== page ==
Getting paid for your services shouldn’t be a headache. Yet, for agencies it often is.
Contract recruitment accounts for almost 86% of the industry’s £35.7bn turnover, is growing its 1.9m candidate pool by 2% annually, and often offers far more lucrative returns for agencies.
However, a culture of late payments has created a needless barrier to growth among agencies placing contractors.
The shortfall between paying contractors on a regular basis and receiving payment from clients at a later date, can trap agencies into a cycle of financial insecurity.
Even for those that commonly turn to invoice factoring, the funding to bridge the gap is only ever a limited solution.
Factoring providers buy your debt and advance a conditional amount against your client’s invoices, releasing the full amount only once your client has paid their invoice.
With the average debtor days (time before client pays) sitting at 56 days, it means agencies are kept from their profit for far too long.
How can an agency juggle their fixed overheads and budget for growth when they have to wait 56 days, and often far longer, to access their profit?
The answer is they can’t, or not with any real confidence, as they’re basically forecasting with their finger in the air.
It’s not contained to startups and small agencies either, as the larger companies will usually have a higher number of clients and contractors on their books. This means as the company scales so do the pressures of cash flow and the need to have working capital to hand.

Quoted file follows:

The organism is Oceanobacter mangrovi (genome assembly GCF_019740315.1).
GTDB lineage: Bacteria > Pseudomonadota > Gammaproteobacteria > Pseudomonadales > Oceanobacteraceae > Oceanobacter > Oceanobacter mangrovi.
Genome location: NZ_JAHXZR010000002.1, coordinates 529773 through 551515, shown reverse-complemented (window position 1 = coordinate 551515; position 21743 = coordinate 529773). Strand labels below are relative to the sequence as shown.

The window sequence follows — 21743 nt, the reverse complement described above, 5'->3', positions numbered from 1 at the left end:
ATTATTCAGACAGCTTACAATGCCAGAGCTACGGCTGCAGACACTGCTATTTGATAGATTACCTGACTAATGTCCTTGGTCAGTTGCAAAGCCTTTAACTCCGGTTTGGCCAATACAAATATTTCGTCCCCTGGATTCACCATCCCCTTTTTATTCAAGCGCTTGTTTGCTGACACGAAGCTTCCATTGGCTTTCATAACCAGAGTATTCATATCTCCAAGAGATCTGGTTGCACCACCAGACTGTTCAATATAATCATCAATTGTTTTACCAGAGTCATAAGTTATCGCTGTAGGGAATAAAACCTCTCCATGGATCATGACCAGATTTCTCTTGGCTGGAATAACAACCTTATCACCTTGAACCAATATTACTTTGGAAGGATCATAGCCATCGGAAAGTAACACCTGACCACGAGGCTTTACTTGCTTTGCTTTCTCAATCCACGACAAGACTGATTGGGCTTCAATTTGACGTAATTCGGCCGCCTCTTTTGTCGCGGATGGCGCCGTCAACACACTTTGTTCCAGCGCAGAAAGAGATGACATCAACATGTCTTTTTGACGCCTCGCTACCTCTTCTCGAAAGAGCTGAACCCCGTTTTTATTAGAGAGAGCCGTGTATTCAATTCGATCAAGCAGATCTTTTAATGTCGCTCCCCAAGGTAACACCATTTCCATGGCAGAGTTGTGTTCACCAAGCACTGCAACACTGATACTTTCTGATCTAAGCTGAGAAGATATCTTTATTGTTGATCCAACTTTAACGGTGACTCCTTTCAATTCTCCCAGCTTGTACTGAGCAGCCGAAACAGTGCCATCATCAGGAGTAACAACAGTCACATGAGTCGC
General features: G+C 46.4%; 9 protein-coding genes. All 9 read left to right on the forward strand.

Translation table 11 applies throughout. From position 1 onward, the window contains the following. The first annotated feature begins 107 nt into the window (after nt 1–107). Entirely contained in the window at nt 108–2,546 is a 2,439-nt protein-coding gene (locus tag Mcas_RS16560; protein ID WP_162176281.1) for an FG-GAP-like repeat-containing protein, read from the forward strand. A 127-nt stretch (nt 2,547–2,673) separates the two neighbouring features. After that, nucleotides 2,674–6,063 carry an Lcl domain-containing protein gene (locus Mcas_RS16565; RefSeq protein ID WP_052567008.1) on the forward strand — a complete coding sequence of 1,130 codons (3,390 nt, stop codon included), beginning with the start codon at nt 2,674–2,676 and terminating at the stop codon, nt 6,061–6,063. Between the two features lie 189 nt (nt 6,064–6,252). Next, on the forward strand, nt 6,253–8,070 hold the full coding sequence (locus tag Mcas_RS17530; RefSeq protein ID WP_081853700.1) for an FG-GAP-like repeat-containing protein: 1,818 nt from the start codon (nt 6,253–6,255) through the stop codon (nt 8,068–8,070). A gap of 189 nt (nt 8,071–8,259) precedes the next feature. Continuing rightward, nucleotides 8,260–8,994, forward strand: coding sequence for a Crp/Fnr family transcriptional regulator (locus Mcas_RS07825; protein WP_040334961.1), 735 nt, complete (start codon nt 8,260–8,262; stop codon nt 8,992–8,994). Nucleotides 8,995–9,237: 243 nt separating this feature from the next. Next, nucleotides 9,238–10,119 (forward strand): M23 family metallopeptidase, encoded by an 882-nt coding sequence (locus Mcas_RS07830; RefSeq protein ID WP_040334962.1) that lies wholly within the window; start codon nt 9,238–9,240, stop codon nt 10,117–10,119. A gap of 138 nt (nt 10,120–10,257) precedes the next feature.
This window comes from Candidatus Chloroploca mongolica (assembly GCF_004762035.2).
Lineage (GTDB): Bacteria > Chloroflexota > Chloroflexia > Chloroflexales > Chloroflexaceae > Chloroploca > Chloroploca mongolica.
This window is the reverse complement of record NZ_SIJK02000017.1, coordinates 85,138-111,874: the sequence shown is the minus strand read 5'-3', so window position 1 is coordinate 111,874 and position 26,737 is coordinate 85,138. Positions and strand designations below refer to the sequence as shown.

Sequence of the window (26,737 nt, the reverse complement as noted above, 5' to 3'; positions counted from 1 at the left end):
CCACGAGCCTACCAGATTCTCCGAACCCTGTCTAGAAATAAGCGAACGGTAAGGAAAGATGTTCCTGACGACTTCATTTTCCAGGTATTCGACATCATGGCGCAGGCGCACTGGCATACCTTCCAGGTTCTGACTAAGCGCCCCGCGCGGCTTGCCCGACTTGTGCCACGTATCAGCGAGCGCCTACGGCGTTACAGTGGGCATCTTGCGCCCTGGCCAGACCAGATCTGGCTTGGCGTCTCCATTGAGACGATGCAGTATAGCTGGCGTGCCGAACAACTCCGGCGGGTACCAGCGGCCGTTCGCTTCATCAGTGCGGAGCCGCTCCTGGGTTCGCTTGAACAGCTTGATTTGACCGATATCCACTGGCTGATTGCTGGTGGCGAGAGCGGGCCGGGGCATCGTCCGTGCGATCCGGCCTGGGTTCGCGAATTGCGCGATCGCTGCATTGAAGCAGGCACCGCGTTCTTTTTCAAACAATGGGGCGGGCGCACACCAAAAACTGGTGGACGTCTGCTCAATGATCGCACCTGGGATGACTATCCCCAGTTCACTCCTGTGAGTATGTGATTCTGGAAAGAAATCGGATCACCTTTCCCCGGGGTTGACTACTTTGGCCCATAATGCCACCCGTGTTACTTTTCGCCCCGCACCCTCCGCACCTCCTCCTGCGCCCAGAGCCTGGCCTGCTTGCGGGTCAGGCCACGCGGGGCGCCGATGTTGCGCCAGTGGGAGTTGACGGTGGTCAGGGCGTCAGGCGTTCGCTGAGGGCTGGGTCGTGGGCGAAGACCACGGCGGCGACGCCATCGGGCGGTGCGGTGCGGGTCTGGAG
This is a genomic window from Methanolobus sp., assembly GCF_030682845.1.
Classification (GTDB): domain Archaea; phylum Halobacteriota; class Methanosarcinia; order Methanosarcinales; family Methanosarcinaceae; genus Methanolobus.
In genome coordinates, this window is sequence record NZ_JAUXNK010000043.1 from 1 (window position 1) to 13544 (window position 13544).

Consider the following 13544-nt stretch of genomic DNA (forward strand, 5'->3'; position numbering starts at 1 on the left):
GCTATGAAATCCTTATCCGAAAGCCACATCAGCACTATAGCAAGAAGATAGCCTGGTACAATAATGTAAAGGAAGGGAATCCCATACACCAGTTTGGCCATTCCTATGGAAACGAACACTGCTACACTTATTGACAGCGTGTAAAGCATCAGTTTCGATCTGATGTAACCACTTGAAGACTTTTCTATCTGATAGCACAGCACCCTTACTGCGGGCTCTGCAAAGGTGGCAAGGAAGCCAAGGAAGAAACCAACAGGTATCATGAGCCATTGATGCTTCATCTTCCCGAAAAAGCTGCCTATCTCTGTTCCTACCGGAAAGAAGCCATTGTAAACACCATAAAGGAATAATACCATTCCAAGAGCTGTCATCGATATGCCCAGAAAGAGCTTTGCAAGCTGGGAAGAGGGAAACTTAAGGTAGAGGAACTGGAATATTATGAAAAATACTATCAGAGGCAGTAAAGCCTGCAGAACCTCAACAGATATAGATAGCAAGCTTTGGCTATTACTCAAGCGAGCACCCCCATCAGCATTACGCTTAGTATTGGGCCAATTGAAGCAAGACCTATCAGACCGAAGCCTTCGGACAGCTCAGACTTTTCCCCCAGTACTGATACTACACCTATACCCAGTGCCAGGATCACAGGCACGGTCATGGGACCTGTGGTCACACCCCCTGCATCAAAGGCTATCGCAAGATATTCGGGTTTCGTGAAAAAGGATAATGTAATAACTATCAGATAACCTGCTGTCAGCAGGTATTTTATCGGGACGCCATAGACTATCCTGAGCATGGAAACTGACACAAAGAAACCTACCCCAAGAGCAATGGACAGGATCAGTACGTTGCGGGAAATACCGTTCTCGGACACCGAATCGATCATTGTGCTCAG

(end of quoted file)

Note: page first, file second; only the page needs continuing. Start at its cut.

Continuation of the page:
The government’s answer
From April 2017 large companies and LLPs will be required to publish their payment practices and performance publicly twice a year.
Information over their payment terms and any changes made during their engagements, will in theory, provide agencies with an insight into those who are reliable payers.
Businesses that are also being kettled into signing the Prompt Payment Code, which penalises those that don’t pay within the agreed parameters, will more than likely just increase the length of their payment terms to protect their own cash flow.
The end result being that very little will change over when an agency is actually paid and that cash flow will continue to be interrupted.
So how do we remove the strain on cash flow when agencies are so reliant on repeat business from clients?
Removing cash flow concerns
The problem for recruitment agencies was not that they didn’t have the money, but, that they didn’t have the working capital to hand.
Sonovate changed that.
As a smarter alternative to the conditional lending terms in factoring, agencies now receive their profit from invoices without waiting on their clients to pay.
We understand that agencies need a reliable and fluid source of cash flow to grow with confidence, and when they grow, everyone profits.
The funding lines, refactoring costs, and concentration limits which have been woven into the vast majority of providers’ terms, have been removed from ours.
Choose who your fund, how much you fund, and access your unconditional profit within a week of an approved timesheet.